When I first heard about this new Seth MacFarlane produced TV show, I was obnoxiously skeptical. Keep in mind, all we knew at the time were the bare bones: An animated show about two very different families living on the Mexican-American border. One family, headed by a Border Patrol Officer who is against illegal immigration (as any good Border Patrol Officer would be), and one family headed by a successful Mexican migrant.
Due to the show being billed as a Seth MacFarlane creation, those who have an eversion to his work, upon hearing the premise, instantly turned up their noses not wanting to see another Family Guy or American Dad. Personally, when I read Seth MacFarlane produced, all I could think was, “What could a Connecticut-born, New England-bred, middle class white guy know about living on the border – let alone how could he possibly justify satirizing it?” As it turns out, MarcFarlane, like most good executive producers, saw an opportunity to lend his already successful name to a great show that will undoubtedly have an uphill battle. Let me state that again: This show Bordertown is an excellent show, that is if you are into political satire and raunchy humor.
Thanks to the New Carpa Theater organizing the event last Friday September 25th, I had the opportunity to attend a small screening of two episodes from the show in Phoenix, along with a Q&A with Lalo Alcaraz one of the main writers, moderated by James Garcia.
As Bordertown is a FOX produced television animated show, one can expect animation that is very familiar, but by no means bad (and yet by no means exciting). Though, considering the content and the pacing of the show overall, the animation is appropriate for what is needed.
The most important thing to note in the design of the show is how much thought went into representing the characters as genuinely, and satirically, as possible. The Gonzalez household, in particular, has everything a migrant Mexican house would have: Plastic on the couches, an Aztec sun calendar, and a whole wall of family, extended family, and even more extended family photos (as well as calendars from local mom-and-pop shops that are too old) – all of which feel like running inside jokes for those of us familiar with bi-cultural households.
A trailer released online a while back and, rather than give a good idea of what the show would be like, it merely put on display most of the crude potty jokes and destroyed the delicate pacing that is painstakingly worked into the show. At the screening we had the opportunity to watch the Pilot episode, as well as an episode Lalo Alcaraz headed called “Border Wall.”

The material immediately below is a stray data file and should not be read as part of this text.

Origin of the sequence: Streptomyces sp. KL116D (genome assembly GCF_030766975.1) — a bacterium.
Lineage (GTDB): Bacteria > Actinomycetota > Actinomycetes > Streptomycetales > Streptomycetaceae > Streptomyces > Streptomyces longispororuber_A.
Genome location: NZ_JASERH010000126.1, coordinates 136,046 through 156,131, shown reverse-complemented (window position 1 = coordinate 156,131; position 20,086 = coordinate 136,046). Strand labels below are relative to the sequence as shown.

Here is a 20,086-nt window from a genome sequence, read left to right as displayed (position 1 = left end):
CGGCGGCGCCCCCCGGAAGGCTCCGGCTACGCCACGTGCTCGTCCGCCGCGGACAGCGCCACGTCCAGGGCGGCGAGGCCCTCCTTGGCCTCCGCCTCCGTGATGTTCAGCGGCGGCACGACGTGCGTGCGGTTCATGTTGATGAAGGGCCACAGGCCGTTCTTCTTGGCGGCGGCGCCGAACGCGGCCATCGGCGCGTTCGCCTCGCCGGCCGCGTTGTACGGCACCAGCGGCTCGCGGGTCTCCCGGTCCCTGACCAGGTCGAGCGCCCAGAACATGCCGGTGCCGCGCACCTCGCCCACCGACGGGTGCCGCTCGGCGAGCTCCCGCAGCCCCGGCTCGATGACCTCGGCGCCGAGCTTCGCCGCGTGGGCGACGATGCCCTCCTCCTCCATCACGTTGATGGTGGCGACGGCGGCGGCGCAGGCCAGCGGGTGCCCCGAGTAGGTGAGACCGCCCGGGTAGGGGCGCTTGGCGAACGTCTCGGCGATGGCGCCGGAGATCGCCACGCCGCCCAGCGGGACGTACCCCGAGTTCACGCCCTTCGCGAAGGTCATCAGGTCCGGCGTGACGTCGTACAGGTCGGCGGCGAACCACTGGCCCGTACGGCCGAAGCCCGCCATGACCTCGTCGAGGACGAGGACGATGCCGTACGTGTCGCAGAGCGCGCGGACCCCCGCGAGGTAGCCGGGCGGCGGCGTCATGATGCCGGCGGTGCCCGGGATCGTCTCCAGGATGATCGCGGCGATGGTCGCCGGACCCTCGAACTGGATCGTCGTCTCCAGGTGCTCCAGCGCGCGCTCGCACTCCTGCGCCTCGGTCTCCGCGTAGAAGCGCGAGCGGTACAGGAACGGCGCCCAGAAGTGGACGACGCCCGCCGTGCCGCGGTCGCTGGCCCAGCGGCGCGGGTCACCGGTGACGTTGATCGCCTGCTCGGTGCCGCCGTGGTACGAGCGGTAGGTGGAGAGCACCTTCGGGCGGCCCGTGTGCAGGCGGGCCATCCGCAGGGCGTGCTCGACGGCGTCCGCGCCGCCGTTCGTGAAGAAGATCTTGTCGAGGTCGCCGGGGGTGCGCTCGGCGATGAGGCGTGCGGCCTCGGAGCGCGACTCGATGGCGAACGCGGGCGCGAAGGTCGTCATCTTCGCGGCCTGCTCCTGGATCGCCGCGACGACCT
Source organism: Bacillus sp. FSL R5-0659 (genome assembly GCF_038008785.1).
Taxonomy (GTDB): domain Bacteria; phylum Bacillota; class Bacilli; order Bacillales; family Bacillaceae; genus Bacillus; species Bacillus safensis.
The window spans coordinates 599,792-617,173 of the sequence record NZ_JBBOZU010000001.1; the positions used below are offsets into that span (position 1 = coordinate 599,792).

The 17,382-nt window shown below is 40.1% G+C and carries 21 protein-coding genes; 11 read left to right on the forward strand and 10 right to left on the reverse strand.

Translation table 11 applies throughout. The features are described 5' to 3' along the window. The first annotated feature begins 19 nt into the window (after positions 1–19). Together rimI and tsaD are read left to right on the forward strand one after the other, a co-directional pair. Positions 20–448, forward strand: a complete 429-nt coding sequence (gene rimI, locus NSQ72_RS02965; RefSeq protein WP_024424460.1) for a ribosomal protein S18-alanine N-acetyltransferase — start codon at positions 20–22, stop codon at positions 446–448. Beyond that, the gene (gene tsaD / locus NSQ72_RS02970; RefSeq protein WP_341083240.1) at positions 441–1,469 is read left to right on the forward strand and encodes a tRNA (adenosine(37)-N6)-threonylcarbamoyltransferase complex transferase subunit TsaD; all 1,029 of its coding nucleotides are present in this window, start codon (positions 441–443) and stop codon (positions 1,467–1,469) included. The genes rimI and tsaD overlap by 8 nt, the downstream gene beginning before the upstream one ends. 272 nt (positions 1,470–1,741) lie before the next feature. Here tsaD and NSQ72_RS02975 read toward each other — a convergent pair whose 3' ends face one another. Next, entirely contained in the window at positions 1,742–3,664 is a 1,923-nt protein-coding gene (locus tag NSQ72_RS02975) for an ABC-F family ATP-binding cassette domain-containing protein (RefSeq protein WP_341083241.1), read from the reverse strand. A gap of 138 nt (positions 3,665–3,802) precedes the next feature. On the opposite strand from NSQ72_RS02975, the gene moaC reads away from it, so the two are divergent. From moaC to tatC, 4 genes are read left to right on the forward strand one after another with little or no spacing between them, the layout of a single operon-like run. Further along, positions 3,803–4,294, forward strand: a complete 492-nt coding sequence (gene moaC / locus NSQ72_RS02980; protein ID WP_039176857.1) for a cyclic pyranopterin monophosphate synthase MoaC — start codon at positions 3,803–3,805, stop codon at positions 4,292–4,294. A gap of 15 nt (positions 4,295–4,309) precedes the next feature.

The Pilot episode did an excellent job setting up all the main characters, the comedic timing, and the standard for the the type of material that will hopefully be showcased throughout the first season. Of course the humor comes from a sometimes brutal reality as it directly parallels the current political climate in the U.S. Southwest, which may make some viewers uncomfortable. However, through this discomfort the show really demonstrates it’s brilliance; the show is ridiculous and pokes fun at everything that Mexican-Americans, Poch@’s, border babies, anti-immigrationists, and innocent bystanders have to deal with in regards to both daily life and politics along the border. It makes you stare down the face of this political beast, and laugh. Genuinely laugh.
I wish I could share with you some of the excellent jokes featured in both episodes, but I really want you to see the show for yourself and hopefully laugh as much as I did. That’s all that this show really wants: To be laughed at. And then, much later, to be pondered for it’s delicate intricacies of layered comedy over politics.
A word of caution, however: This show will not be for everyone. As with its comparable predecessors (Family Guy, American Dad), some of the humor does get dark and often times inappropriate for some viewers. There is potty humor, sexual humor, and obviously racial humor, but it all plays into a greater purpose. That purpose is comedy for the sake of exposing hypocrisy and revealing bigotry, as well as paralleling the reality of our current political climate.
What We Learned During the Q&A:
- Mark Hentemann is the creator of the show.
- Bordertown was originally pitched eight years ago.
- There are five Latino writers on the show.
- There are three women on the writing staff – two of them are Latina.
- There are thirteen episodes in the first season (depending on the viewership of the first three episodes, which might strike a deal for a second season).
- Bud Buckwald is based on the Archie Bunker “Loving Bigot” archetype.
- There will be a Chapo Guzman cartel leader type character called Pablo Barracuda.
- The writers had to fight for the term “pocho” (which means Americanized Mexican) to be used in the show as it was mistakenly thought to be a curse word.
- There are no talking animals (for those fearing another Brian), BUT there is a UFO.
- Most episodes begin with a Roadrunner themed gag between Bud Buckwald and El Coyote (a man who helps undocumented people cross the border).
- Lalo Alcaraz is also a consultant on Pixar’s upcoming Coco, but could only tell us that the name of the film is a nickname for one of the main characters.
Bordertown is going to be groundbreaking. Not only does it dare to be bold and take on some of the biggest topics of this election year on screen, but it also does so off screen as well. It is crude and confrontational, but it is also hilarious, poignant, and completely well timed in every sense of the phrase. Watch it, give it a shot, and I’m sure you’ll find at least some things that will make you stare down the face of this political beast and laugh.
Bordertown airs on FOX in January 2016.
Edited by: Hannah Wilkes